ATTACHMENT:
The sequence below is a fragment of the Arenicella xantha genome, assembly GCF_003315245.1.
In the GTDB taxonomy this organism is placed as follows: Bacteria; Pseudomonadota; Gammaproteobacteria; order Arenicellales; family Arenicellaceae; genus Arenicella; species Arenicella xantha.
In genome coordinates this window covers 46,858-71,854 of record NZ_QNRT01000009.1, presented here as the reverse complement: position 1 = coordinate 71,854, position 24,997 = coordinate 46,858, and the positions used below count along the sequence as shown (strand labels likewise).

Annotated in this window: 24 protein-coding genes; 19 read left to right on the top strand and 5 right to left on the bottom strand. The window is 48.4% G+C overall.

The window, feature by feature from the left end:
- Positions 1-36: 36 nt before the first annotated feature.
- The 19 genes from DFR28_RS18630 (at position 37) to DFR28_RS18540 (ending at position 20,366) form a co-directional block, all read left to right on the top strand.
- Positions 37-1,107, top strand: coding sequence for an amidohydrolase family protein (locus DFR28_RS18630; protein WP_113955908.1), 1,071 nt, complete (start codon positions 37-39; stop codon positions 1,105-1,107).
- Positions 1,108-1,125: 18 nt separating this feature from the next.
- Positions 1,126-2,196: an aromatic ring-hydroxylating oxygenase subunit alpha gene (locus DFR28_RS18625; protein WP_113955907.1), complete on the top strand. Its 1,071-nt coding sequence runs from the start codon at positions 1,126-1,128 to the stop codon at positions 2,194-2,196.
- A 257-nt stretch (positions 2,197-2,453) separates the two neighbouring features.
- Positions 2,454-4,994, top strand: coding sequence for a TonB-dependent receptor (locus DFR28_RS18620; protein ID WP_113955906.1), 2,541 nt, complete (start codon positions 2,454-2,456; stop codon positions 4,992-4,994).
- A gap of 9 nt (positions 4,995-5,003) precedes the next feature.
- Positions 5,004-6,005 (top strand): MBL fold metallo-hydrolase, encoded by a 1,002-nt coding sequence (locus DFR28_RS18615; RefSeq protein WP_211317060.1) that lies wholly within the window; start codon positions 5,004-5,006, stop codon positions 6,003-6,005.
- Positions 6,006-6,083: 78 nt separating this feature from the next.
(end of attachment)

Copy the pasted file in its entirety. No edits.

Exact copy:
The sequence below is a fragment of the Arenicella xantha genome, assembly GCF_003315245.1.
In the GTDB taxonomy this organism is placed as follows: Bacteria; Pseudomonadota; Gammaproteobacteria; order Arenicellales; family Arenicellaceae; genus Arenicella; species Arenicella xantha.
In genome coordinates this window covers 46,858-71,854 of record NZ_QNRT01000009.1, presented here as the reverse complement: position 1 = coordinate 71,854, position 24,997 = coordinate 46,858, and the positions used below count along the sequence as shown (strand labels likewise).

Annotated in this window: 24 protein-coding genes; 19 read left to right on the top strand and 5 right to left on the bottom strand. The window is 48.4% G+C overall.

The window, feature by feature from the left end:
- Positions 1-36: 36 nt before the first annotated feature.
- The 19 genes from DFR28_RS18630 (at position 37) to DFR28_RS18540 (ending at position 20,366) form a co-directional block, all read left to right on the top strand.
- Positions 37-1,107, top strand: coding sequence for an amidohydrolase family protein (locus DFR28_RS18630; protein WP_113955908.1), 1,071 nt, complete (start codon positions 37-39; stop codon positions 1,105-1,107).
- Positions 1,108-1,125: 18 nt separating this feature from the next.
- Positions 1,126-2,196: an aromatic ring-hydroxylating oxygenase subunit alpha gene (locus DFR28_RS18625; protein WP_113955907.1), complete on the top strand. Its 1,071-nt coding sequence runs from the start codon at positions 1,126-1,128 to the stop codon at positions 2,194-2,196.
- A 257-nt stretch (positions 2,197-2,453) separates the two neighbouring features.
- Positions 2,454-4,994, top strand: coding sequence for a TonB-dependent receptor (locus DFR28_RS18620; protein ID WP_113955906.1), 2,541 nt, complete (start codon positions 2,454-2,456; stop codon positions 4,992-4,994).
- A gap of 9 nt (positions 4,995-5,003) precedes the next feature.
- Positions 5,004-6,005 (top strand): MBL fold metallo-hydrolase, encoded by a 1,002-nt coding sequence (locus DFR28_RS18615; RefSeq protein WP_211317060.1) that lies wholly within the window; start codon positions 5,004-5,006, stop codon positions 6,003-6,005.
- Positions 6,006-6,083: 78 nt separating this feature from the next.